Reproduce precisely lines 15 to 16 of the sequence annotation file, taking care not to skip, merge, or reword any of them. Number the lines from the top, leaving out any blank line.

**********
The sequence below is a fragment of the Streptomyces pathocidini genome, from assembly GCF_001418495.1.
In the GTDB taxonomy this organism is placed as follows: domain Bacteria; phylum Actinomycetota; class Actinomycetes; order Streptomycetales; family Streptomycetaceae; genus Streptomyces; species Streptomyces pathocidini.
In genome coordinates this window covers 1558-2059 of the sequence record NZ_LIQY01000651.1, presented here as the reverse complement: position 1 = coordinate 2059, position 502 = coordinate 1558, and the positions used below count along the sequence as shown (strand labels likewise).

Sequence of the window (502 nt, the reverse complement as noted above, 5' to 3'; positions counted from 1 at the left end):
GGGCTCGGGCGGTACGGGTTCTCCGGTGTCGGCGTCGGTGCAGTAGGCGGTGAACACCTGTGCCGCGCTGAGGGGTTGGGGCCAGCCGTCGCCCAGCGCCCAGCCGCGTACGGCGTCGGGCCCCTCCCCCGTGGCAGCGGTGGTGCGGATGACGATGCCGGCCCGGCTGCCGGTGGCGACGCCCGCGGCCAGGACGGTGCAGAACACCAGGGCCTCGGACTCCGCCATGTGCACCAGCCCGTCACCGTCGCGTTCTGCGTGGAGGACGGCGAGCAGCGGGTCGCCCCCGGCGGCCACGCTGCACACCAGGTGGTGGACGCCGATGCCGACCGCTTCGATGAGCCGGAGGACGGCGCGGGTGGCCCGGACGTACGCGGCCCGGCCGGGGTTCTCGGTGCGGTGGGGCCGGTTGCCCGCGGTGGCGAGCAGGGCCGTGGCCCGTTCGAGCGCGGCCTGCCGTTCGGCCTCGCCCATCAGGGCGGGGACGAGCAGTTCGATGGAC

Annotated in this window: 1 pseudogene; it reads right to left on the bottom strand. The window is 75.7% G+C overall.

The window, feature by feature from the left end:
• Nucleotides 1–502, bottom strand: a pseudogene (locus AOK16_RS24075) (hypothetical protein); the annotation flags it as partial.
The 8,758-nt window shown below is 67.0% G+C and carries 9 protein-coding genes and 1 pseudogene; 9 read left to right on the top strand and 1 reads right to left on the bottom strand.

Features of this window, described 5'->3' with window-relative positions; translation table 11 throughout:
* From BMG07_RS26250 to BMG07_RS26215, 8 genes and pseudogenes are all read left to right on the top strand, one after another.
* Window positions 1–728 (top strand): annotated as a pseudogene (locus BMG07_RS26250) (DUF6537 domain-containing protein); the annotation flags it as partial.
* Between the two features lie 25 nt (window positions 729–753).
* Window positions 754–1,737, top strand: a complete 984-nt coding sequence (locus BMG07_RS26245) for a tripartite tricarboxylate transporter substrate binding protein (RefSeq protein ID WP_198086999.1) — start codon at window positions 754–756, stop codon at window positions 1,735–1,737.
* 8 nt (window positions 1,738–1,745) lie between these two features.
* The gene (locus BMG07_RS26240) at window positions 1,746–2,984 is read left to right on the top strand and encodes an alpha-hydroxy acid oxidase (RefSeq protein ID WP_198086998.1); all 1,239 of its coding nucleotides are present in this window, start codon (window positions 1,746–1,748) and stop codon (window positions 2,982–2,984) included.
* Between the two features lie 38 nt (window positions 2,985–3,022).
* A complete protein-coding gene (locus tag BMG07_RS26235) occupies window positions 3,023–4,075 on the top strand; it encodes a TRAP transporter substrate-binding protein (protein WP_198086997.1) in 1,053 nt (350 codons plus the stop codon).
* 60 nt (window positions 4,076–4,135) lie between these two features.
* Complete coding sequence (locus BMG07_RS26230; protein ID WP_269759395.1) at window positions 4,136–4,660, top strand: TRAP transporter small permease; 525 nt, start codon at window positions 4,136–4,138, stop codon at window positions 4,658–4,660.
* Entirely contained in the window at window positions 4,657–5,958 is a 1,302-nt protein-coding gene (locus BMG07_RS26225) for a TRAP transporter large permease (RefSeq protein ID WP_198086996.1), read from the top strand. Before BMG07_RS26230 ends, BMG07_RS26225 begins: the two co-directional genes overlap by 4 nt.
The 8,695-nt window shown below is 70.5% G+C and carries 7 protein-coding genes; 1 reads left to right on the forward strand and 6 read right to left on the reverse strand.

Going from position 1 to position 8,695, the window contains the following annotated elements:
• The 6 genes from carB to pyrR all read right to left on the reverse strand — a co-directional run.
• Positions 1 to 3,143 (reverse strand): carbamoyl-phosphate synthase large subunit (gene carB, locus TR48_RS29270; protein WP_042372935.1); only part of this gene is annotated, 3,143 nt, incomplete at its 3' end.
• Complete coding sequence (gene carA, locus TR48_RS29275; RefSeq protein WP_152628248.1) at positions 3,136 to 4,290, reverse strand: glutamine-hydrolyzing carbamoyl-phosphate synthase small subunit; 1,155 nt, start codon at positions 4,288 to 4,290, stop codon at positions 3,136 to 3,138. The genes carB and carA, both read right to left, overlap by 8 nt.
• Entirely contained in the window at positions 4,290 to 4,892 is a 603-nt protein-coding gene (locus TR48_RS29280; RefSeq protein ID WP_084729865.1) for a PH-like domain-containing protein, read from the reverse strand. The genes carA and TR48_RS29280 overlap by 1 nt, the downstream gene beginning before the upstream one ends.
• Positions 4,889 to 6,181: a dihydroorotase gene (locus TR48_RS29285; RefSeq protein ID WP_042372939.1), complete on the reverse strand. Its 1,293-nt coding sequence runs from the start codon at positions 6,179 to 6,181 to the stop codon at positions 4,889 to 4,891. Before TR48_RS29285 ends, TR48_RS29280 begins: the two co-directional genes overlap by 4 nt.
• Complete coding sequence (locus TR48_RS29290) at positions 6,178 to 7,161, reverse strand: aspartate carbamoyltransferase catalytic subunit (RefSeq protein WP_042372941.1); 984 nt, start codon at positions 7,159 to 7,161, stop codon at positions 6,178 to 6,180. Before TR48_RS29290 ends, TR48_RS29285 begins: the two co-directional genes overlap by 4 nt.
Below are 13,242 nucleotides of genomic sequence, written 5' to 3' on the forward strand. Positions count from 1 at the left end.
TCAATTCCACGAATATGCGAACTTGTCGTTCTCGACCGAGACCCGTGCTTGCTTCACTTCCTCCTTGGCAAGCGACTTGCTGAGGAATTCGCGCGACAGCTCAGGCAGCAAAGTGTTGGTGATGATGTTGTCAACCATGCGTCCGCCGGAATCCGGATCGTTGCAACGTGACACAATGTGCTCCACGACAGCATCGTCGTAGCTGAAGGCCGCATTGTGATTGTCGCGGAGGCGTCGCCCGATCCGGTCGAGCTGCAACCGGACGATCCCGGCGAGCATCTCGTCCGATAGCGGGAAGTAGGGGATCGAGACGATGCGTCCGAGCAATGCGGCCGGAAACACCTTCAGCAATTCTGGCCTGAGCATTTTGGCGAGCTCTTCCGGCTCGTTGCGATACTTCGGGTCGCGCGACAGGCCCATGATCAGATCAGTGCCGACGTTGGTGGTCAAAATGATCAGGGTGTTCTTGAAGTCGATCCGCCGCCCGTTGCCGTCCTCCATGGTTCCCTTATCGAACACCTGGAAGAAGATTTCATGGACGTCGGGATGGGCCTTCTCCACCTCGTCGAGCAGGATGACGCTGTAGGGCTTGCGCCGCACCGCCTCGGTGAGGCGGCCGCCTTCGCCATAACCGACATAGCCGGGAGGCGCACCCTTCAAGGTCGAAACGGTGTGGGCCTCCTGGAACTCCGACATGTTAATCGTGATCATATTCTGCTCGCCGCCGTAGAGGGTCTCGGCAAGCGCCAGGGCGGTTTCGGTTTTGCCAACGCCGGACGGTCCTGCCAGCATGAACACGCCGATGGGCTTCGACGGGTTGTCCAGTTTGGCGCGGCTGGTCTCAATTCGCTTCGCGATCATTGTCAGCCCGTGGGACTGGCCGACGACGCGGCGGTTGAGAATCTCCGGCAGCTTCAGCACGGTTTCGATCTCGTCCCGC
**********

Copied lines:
* 8 nt (window positions 1,738–1,745) lie between these two features.
* The gene (locus BMG07_RS26240) at window positions 1,746–2,984 is read left to right on the top strand and encodes an alpha-hydroxy acid oxidase (RefSeq protein ID WP_198086998.1); all 1,239 of its coding nucleotides are present in this window, start codon (window positions 1,746–1,748) and stop codon (window positions 2,982–2,984) included.